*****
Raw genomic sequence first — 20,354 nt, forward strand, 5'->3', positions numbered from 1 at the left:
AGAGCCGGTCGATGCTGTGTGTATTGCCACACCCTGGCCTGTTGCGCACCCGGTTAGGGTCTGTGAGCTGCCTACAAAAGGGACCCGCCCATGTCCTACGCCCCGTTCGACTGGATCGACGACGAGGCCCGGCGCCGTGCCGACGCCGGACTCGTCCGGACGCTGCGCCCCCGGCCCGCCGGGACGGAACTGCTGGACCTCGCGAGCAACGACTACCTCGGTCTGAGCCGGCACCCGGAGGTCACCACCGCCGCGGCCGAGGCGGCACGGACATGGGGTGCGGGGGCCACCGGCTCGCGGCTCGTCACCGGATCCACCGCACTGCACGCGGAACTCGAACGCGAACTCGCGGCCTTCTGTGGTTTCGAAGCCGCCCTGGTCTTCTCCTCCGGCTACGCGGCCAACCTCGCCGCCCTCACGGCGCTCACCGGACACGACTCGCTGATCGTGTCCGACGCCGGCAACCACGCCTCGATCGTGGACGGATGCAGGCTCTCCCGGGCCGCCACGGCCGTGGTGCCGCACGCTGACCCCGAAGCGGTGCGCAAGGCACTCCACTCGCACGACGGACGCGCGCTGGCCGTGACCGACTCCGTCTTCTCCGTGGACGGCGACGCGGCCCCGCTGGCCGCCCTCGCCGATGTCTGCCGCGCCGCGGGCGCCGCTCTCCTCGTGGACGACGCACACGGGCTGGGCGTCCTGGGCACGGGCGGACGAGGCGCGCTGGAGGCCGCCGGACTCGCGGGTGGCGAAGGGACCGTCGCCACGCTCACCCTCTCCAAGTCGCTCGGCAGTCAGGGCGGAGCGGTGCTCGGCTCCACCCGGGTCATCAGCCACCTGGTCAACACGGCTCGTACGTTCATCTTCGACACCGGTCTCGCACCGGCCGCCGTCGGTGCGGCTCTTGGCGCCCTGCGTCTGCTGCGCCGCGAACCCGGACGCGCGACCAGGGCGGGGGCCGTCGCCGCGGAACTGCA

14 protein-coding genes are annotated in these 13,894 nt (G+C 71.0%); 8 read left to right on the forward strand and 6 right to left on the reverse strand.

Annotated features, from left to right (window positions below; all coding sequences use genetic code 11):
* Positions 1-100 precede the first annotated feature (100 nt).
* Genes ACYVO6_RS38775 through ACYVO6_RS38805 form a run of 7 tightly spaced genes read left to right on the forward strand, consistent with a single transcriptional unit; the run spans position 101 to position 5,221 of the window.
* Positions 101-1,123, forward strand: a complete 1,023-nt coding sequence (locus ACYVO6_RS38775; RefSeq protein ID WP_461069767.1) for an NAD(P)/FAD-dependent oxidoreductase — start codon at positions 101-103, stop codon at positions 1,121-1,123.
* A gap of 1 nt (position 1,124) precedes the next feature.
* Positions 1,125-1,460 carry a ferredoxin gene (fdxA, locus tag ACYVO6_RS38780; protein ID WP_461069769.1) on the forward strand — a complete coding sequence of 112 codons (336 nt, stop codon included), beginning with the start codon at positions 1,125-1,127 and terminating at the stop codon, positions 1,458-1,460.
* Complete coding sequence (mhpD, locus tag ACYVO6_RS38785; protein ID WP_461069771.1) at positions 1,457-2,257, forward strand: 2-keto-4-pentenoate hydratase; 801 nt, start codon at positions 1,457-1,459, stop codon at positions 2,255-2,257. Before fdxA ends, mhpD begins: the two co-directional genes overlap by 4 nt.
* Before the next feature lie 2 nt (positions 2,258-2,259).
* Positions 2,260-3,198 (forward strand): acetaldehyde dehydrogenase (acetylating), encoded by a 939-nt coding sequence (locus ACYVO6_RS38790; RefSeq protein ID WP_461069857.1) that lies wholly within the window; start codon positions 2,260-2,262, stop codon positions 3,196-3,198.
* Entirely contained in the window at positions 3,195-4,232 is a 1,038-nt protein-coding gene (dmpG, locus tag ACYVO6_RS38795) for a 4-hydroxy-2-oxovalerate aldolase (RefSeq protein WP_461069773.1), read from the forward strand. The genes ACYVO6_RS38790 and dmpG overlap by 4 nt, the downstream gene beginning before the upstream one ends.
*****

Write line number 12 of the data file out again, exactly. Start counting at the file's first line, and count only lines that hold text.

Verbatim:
* Positions 2,260-3,198 (forward strand): acetaldehyde dehydrogenase (acetylating), encoded by a 939-nt coding sequence (locus ACYVO6_RS38790; RefSeq protein ID WP_461069857.1) that lies wholly within the window; start codon positions 2,260-2,262, stop codon positions 3,196-3,198.